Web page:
I went to the cafe on the second floor to eat, but the prices were so high, I decided against ordering food, but in an effort not to appear indecisive, I ordered a coffee priced at 15 Guinays, and as the coffee I had drunk at the hotel only cost 2.5, I proved, to myself at least, that I was not only indecisive but insecure. Later, it occurred to me any food ordered in any museum would be overpriced. I left the museum and walked down to the shore of the Nile. Across the river is the Tower of Cairo, but I have no idea of its significance. After drinking a tea (2 Guinays) and being pursued by a car driver who seemed convinced I wanted to tour the Coptic area for only $50, I wandered onto a bridge to take some pictures, having finally worked up the courage to bring out my camera and become a tourist. On the way back, I was engaged by a man who claimed to be a painter from the Opera Company, and whose father was a professor at the University, and whose daughter was getting married tomorrow, I asked if he knew where I could get a drawing pad to replace the one I had left in the toilet at the British Museum. He took me down a couple of side streets by the Hilton, and as we entered the shop, I realized there were no drawing pads there, just a whole bunch of paintings on papyrus. They brought me tea and closed the doors. And began showing me copies of inscriptions, some of which I recognized. One was a picture of the Tree of Life with five birds on it, and, after asking me my son's name, they wrote Lee in Arabic on it and said I could have it for "cost". Though I repeatedly said I did not want to buy it, he insisted, as a Bedouin, he wanted me to have it as a gift, and that all I had to do was give what I thought it was worth to his daughter for her wedding dowry. I decided I was being railroaded, especially as I had no intention of buying a picture from him, so I told him I had brought very little money out with me, only enough for the museum and tea. He finally reduced the $140 price down to 100 guinays (a 95% reduction) but, thankfully I keep a few small bills in one pocket and the bigger ones in another, so when he asked me how much I had, I could only produce 60 guinays and a few piasters. We then had a discussion about credit cards, and although I didn't come right out and say I didn't have any plastic, I gave the impression I had none in my possession. He and his family finally gave up, and then asked that I pay for the tea. I held out a 20 guinay note and then said 20 guinays was too much for tea, and he reluctantly gave me back 10. As I am not renowned for my sales resistance, I thought I did quite well to get out of there so cheaply, though in reality I had just paid four times the real price for tea.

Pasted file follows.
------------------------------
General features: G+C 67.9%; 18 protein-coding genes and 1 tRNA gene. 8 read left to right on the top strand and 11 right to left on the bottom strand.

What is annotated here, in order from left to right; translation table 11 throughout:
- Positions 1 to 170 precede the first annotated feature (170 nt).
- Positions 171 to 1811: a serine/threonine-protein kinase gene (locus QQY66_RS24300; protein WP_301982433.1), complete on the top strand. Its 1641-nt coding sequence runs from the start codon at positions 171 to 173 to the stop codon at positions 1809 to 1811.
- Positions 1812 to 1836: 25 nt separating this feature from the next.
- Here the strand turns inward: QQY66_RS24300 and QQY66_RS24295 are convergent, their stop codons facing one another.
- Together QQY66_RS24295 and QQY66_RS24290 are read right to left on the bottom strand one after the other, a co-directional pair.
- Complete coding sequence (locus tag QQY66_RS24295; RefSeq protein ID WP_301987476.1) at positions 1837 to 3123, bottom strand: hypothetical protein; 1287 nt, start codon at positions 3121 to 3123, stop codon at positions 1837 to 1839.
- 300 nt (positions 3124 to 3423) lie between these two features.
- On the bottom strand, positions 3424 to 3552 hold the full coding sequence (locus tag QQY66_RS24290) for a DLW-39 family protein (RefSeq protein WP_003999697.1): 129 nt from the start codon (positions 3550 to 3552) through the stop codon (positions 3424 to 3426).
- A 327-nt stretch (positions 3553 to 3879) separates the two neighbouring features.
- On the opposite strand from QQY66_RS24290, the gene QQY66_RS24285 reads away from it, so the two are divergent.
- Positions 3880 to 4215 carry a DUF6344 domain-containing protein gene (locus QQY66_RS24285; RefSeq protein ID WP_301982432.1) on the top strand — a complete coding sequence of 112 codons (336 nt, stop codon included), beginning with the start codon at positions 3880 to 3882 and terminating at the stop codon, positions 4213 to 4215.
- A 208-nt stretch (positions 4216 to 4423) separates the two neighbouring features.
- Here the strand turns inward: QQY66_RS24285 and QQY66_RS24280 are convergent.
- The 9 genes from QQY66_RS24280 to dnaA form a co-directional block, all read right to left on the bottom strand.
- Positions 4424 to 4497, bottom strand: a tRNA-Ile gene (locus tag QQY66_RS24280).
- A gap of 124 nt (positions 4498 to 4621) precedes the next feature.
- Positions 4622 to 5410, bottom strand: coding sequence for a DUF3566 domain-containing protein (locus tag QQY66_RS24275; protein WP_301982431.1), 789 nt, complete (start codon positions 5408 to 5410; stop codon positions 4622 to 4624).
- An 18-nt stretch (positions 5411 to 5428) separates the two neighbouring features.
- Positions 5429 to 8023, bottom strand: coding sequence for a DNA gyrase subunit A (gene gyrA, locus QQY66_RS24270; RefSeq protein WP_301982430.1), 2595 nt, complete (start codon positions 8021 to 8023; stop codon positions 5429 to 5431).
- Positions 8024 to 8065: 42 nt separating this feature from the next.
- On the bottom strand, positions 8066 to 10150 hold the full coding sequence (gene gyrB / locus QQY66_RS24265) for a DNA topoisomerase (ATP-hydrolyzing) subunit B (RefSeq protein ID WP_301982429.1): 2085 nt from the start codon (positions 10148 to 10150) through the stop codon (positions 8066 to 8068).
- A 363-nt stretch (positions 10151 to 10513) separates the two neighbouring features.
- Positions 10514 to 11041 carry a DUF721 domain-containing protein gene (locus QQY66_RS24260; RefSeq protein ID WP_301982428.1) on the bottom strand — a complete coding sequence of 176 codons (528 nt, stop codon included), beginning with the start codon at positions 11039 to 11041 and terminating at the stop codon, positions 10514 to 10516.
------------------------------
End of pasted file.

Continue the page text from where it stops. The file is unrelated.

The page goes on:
I came back to the hotel and bought a great meal for 25 guinays and sat and chatted with a musician called Hamdi, and gave him advice on emailing a French girl he had met. She had just left Egypt, but he was confused by the fact she was always chatting to other men even though she seemed to like him. I bought him a tea, and retired to the room to turn in early so I can get up early enough to have breakfast, and head out to Giza by 10 AM tomorrow.